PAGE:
There is a mitzvah in the Torah to try to be like God. One of God's characteristics is that He "sustains all the living with kindness." Not only does He give us so many things for free, but He lifts our spirits when we are down.

A person should try to emulate God both by giving in the physical sense, and by giving of himself to lift the spirits of those who are down. The Rambam writes that there is no greater joy in life than the joy one receives by lifting and reviving the spirits of those who are burdened by life's travails. The Torah teaches us that on Sukkot we should rejoice with our sons, daughters, our male and female household help, the orphans, widows, strangers and Levites (the spiritual leaders of the nation).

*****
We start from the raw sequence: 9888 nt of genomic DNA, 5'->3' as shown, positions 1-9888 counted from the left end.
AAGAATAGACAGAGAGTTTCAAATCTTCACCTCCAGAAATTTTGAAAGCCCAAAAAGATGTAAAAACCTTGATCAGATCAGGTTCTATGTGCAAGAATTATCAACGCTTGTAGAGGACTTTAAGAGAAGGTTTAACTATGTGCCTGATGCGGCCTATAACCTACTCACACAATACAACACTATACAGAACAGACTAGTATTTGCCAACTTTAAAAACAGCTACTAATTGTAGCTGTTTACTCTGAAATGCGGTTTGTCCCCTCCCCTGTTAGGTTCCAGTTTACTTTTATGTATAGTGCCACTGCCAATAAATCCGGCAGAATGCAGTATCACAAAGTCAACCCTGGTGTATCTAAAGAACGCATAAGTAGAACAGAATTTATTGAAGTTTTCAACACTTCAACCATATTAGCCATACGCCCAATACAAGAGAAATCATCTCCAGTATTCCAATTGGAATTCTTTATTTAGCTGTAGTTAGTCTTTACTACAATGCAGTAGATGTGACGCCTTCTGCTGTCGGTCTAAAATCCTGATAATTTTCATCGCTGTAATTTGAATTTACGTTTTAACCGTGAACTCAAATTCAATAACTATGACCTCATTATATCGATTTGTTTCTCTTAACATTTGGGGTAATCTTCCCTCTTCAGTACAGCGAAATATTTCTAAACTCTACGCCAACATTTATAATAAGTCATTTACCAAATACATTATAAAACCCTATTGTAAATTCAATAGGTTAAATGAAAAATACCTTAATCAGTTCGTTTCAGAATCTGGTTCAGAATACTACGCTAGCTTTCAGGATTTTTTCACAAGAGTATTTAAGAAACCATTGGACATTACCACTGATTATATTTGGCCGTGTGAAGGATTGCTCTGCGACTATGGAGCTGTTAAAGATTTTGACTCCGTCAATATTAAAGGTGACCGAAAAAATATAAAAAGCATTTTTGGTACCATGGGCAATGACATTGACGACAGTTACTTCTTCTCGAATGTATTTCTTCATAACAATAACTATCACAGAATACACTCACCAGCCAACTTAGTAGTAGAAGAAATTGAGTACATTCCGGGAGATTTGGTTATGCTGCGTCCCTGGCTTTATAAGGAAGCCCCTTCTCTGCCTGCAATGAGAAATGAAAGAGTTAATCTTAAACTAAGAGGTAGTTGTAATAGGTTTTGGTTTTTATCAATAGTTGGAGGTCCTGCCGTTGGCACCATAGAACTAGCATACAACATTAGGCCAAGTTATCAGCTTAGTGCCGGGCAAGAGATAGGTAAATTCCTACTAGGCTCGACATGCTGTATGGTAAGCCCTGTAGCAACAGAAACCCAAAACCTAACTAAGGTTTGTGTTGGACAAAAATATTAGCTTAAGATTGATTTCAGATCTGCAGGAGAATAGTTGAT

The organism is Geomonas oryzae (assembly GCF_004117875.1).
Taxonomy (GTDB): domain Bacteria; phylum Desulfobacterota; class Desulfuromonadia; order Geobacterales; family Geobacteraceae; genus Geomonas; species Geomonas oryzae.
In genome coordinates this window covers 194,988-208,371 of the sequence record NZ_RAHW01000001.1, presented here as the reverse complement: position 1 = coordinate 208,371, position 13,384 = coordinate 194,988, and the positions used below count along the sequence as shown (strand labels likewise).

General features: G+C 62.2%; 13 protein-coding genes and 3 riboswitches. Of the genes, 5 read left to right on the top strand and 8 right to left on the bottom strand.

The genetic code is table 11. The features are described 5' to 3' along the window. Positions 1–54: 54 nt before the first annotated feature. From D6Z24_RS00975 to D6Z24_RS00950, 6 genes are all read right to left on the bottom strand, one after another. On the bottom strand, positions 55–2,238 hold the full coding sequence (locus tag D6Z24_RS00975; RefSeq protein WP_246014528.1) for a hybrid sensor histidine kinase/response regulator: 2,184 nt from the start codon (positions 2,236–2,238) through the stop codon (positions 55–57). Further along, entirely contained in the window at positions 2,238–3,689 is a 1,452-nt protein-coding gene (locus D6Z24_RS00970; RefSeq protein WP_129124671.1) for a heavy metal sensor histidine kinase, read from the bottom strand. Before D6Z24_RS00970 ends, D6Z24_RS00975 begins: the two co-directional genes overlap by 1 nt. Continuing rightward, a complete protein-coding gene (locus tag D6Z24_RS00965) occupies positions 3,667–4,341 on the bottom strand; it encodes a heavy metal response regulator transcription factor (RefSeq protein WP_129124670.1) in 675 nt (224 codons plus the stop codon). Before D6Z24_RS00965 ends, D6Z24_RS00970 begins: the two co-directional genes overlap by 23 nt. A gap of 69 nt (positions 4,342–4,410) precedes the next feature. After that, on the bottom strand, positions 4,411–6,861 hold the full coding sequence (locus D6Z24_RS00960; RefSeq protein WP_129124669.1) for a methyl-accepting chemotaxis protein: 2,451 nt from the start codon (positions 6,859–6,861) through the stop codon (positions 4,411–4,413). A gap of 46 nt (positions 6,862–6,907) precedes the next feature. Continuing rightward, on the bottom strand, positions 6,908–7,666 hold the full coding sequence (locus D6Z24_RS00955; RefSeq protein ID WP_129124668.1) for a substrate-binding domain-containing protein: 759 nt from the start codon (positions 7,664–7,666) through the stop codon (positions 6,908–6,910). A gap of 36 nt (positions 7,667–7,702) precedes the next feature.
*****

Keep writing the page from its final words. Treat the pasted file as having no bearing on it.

Rashi explains that if we look after the Almighty's four (the orphans, widows, strangers, and Levites), He will look after our four (our sons, daughters, and male and female help), blessing us and them with joy and inner peace. If we take the opportunity to be God-like and sustain all those around us with kindness, God will reciprocate in kind.

In fact, Sukkot comes after Yom Kippur because in order to be God-like, we need to be "big." We can't go through Yom Kippur properly and come out with grudges. The blessings which we receive are in direct proportion to the amount of effort which we invested.